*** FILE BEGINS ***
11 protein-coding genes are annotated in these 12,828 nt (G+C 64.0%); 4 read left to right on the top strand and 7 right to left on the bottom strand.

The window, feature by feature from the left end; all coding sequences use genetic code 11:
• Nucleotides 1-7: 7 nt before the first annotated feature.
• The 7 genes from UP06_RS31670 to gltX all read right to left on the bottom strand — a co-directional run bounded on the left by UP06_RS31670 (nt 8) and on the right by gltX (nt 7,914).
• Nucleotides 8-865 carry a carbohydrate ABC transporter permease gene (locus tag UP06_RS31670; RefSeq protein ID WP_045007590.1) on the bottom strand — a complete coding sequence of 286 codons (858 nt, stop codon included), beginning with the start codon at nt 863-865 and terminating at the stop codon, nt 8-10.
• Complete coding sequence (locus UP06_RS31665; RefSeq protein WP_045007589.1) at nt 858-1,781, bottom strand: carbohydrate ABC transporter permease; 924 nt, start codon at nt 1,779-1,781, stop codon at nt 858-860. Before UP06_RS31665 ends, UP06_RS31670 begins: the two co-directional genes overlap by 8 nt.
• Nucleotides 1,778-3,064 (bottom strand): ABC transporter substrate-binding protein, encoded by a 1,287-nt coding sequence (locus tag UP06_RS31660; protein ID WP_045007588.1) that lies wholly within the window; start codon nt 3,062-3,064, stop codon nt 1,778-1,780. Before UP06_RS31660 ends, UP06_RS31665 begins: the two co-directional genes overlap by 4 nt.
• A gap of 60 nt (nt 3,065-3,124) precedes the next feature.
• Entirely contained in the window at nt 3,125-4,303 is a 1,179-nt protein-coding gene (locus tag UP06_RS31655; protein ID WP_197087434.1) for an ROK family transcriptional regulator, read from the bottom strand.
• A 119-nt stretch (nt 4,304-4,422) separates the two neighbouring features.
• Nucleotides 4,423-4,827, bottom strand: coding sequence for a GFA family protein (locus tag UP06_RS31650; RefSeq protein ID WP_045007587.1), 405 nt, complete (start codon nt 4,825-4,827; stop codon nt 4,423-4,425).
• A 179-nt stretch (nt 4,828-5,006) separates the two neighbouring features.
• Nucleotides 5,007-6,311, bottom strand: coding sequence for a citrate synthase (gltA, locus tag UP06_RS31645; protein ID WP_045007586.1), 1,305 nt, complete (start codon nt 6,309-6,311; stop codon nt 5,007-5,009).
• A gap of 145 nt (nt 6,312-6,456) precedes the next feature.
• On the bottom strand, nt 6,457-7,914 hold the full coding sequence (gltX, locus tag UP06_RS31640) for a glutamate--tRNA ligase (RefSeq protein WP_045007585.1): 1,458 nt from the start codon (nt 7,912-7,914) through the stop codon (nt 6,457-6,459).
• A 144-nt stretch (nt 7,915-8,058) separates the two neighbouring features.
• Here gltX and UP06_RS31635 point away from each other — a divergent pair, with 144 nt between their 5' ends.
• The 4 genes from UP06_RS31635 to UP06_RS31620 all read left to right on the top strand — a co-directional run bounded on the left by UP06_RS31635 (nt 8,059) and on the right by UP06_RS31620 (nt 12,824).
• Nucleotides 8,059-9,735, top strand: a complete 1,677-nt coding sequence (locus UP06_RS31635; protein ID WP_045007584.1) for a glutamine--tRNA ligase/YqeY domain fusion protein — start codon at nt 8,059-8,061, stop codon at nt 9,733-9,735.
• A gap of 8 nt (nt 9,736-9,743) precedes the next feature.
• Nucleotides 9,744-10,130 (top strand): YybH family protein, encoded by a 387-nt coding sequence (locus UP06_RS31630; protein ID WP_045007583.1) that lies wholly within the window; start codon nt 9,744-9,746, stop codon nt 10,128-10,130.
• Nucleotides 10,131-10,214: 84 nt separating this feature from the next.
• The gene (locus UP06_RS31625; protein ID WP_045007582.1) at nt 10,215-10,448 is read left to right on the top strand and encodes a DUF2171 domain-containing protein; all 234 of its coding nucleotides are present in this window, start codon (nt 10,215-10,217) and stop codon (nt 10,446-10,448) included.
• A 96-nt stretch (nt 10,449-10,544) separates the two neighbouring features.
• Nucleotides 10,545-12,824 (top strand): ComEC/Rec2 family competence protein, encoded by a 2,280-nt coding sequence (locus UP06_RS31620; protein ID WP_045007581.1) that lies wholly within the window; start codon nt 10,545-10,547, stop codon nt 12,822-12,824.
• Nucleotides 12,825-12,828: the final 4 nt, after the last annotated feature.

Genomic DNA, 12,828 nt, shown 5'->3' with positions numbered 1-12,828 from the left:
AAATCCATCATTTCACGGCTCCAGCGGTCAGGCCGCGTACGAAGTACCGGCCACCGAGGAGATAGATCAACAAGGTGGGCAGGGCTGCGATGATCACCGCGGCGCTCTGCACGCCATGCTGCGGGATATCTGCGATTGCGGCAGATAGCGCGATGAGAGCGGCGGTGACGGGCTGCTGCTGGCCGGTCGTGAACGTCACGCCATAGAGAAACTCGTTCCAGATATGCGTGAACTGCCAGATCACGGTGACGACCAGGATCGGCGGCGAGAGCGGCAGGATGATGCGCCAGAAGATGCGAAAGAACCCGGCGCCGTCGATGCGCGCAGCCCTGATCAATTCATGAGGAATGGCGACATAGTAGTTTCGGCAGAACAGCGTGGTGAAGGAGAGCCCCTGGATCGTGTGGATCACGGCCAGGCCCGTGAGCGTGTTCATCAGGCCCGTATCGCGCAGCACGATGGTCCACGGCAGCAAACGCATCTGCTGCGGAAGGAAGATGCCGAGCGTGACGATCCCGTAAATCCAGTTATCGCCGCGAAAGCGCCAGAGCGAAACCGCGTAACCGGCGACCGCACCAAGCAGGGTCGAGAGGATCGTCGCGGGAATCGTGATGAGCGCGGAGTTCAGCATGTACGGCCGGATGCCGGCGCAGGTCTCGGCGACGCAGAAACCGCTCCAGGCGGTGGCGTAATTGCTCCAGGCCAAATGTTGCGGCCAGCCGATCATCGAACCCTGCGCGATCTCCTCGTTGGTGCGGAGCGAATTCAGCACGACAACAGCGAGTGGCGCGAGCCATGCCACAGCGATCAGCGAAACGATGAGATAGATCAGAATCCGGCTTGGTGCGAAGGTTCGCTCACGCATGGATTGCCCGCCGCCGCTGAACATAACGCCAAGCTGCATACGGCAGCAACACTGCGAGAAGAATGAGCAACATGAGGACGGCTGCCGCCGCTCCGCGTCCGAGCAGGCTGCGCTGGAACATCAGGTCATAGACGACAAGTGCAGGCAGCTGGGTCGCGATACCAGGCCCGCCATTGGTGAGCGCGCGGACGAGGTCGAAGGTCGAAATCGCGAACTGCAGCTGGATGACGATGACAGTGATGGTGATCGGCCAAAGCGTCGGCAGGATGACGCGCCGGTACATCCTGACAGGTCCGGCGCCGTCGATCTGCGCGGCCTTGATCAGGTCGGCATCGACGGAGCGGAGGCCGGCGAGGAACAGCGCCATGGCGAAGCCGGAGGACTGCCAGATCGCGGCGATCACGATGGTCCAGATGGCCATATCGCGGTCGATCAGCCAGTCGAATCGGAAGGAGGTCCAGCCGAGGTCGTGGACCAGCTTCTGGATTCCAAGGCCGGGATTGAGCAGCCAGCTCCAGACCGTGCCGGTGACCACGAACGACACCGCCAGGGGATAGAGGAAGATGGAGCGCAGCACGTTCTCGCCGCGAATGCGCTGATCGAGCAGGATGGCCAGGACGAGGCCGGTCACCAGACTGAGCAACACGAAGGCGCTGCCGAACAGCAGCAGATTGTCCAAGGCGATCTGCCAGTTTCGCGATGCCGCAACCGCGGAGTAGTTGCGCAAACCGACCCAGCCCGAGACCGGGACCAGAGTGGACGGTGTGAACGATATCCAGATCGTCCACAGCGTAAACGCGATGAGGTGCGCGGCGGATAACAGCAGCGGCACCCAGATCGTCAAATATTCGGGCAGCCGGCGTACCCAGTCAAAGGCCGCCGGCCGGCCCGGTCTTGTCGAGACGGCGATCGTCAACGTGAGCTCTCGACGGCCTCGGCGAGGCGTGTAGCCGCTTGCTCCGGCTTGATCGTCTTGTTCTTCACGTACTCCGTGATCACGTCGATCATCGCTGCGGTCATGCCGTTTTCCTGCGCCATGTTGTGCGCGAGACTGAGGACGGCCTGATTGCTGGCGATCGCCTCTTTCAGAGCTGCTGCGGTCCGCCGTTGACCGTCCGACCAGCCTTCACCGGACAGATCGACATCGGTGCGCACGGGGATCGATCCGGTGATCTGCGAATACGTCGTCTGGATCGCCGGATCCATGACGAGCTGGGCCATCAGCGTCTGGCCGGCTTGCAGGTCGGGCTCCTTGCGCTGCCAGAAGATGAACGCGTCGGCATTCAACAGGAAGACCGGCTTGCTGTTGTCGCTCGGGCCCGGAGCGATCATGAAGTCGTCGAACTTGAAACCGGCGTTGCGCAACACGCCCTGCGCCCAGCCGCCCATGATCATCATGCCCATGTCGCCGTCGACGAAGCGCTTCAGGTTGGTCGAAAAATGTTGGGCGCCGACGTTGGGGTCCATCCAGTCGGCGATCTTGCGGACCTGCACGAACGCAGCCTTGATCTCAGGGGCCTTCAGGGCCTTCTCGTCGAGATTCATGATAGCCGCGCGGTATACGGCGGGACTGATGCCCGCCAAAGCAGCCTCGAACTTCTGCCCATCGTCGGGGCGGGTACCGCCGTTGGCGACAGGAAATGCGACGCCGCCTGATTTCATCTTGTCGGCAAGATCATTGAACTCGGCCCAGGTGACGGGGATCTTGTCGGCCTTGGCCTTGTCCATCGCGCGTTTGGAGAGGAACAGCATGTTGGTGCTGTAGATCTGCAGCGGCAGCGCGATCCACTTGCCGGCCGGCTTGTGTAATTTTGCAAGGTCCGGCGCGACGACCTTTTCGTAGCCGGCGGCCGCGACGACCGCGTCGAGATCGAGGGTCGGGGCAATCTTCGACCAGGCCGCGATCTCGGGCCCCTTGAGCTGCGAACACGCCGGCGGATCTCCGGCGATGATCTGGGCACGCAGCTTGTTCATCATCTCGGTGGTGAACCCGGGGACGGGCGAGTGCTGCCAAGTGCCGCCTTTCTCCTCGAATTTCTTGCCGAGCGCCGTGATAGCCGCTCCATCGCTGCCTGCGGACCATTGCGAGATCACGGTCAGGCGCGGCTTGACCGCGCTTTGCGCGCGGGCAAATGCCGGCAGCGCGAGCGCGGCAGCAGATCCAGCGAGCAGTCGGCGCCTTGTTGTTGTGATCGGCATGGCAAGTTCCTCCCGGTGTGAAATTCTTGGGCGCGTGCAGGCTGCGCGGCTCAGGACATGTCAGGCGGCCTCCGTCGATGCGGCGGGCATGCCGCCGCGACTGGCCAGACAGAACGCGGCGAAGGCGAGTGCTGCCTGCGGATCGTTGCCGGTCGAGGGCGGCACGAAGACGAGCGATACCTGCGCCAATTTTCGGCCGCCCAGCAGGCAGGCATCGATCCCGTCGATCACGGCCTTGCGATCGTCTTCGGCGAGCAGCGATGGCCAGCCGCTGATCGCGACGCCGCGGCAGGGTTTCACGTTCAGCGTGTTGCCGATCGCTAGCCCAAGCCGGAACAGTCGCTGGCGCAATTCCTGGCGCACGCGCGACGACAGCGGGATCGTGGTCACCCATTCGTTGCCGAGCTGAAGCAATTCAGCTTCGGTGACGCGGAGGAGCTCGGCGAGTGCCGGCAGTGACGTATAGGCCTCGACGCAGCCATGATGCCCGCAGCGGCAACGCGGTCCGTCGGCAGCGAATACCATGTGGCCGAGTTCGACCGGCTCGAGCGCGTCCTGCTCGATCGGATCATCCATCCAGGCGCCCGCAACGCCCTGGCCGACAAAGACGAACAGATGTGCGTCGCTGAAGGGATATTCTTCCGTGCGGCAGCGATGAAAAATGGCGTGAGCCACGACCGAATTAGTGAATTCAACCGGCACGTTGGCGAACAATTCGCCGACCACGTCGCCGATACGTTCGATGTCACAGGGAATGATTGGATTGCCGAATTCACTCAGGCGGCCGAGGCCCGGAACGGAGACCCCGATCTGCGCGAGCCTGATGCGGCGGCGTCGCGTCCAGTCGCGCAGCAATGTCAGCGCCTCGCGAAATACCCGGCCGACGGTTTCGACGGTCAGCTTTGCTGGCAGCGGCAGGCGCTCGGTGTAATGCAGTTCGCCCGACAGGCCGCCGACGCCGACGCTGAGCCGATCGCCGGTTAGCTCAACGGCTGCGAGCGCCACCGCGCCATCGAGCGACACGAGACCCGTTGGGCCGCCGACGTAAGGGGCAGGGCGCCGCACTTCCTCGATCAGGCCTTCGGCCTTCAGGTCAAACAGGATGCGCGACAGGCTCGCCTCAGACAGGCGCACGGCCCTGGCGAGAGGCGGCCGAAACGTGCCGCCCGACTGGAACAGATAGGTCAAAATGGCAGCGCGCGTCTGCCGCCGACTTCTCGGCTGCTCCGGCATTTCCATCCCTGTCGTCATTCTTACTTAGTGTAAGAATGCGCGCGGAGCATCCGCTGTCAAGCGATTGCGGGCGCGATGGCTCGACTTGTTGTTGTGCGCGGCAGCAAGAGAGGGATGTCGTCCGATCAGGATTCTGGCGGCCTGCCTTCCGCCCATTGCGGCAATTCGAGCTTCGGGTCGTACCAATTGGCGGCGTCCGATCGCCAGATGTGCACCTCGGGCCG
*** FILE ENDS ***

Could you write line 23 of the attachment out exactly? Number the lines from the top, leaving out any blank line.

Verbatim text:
• The gene (locus UP06_RS31625; protein ID WP_045007582.1) at nt 10,215-10,448 is read left to right on the top strand and encodes a DUF2171 domain-containing protein; all 234 of its coding nucleotides are present in this window, start codon (nt 10,215-10,217) and stop codon (nt 10,446-10,448) included.